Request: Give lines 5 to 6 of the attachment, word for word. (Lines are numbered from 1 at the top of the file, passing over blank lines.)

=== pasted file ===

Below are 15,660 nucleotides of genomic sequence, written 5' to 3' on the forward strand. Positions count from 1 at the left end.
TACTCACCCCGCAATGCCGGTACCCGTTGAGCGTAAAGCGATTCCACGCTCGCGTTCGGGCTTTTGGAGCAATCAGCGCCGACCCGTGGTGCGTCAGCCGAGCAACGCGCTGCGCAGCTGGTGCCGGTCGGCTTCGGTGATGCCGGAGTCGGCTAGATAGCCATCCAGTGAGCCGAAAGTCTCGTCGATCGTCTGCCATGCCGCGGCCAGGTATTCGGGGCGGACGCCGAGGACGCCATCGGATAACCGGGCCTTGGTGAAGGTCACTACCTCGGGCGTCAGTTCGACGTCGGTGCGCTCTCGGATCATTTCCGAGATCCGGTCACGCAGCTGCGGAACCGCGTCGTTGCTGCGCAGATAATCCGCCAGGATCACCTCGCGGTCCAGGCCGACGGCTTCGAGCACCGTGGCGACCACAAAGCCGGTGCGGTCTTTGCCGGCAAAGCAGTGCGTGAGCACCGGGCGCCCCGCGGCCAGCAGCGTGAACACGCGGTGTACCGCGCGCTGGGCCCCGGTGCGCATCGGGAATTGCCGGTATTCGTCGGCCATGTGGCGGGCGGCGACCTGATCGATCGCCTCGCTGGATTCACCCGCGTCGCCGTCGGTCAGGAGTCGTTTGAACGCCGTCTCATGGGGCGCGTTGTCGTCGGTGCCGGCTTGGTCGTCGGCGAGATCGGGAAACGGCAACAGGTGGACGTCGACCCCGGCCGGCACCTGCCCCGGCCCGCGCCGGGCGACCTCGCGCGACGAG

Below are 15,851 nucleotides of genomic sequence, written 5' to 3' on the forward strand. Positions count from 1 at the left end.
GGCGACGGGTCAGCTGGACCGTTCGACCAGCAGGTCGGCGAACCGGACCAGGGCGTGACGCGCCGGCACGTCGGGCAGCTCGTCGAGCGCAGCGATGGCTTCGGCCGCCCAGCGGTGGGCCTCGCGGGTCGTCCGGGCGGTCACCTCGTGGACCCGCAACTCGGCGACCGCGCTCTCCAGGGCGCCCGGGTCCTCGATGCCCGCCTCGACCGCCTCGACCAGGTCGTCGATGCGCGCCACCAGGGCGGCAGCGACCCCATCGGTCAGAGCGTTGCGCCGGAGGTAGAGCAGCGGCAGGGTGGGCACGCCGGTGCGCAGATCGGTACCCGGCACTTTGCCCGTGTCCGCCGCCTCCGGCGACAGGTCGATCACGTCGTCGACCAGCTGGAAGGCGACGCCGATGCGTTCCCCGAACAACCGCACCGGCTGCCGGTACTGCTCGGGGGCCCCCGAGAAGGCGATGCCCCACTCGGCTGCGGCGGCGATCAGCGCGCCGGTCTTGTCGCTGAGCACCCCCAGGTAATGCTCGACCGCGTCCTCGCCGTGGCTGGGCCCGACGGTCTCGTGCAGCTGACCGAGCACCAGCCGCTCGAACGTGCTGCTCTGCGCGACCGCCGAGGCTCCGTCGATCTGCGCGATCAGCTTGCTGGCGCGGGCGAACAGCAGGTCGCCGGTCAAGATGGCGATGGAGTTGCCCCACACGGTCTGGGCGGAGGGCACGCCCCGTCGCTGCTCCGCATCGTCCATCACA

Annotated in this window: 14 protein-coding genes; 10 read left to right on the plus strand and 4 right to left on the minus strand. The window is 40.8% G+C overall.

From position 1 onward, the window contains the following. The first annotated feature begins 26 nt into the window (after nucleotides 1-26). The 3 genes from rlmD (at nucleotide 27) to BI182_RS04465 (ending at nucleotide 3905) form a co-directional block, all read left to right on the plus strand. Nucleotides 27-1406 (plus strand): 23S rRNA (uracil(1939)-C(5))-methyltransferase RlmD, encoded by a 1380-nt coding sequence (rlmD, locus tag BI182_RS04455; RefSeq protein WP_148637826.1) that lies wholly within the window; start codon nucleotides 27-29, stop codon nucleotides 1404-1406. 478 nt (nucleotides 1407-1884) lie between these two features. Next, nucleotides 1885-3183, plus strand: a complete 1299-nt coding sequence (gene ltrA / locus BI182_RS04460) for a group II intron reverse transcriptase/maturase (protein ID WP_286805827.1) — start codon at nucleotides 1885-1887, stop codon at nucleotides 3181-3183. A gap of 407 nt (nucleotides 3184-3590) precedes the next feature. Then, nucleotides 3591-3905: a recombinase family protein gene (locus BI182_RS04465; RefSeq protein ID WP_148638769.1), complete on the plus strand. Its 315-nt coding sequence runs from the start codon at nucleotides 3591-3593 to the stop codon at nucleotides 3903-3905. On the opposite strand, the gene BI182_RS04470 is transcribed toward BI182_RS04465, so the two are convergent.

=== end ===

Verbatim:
Annotated in this window: 14 protein-coding genes; 10 read left to right on the plus strand and 4 right to left on the minus strand. The window is 40.8% G+C overall.

From position 1 onward, the window contains the following. The first annotated feature begins 26 nt into the window (after nucleotides 1-26). The 3 genes from rlmD (at nucleotide 27) to BI182_RS04465 (ending at nucleotide 3905) form a co-directional block, all read left to right on the plus strand. Nucleotides 27-1406 (plus strand): 23S rRNA (uracil(1939)-C(5))-methyltransferase RlmD, encoded by a 1380-nt coding sequence (rlmD, locus tag BI182_RS04455; RefSeq protein WP_148637826.1) that lies wholly within the window; start codon nucleotides 27-29, stop codon nucleotides 1404-1406. 478 nt (nucleotides 1407-1884) lie between these two features. Next, nucleotides 1885-3183, plus strand: a complete 1299-nt coding sequence (gene ltrA / locus BI182_RS04460) for a group II intron reverse transcriptase/maturase (protein ID WP_286805827.1) — start codon at nucleotides 1885-1887, stop codon at nucleotides 3181-3183. A gap of 407 nt (nucleotides 3184-3590) precedes the next feature. Then, nucleotides 3591-3905: a recombinase family protein gene (locus BI182_RS04465; RefSeq protein ID WP_148638769.1), complete on the plus strand. Its 315-nt coding sequence runs from the start codon at nucleotides 3591-3593 to the stop codon at nucleotides 3903-3905. On the opposite strand, the gene BI182_RS04470 is transcribed toward BI182_RS04465, so the two are convergent.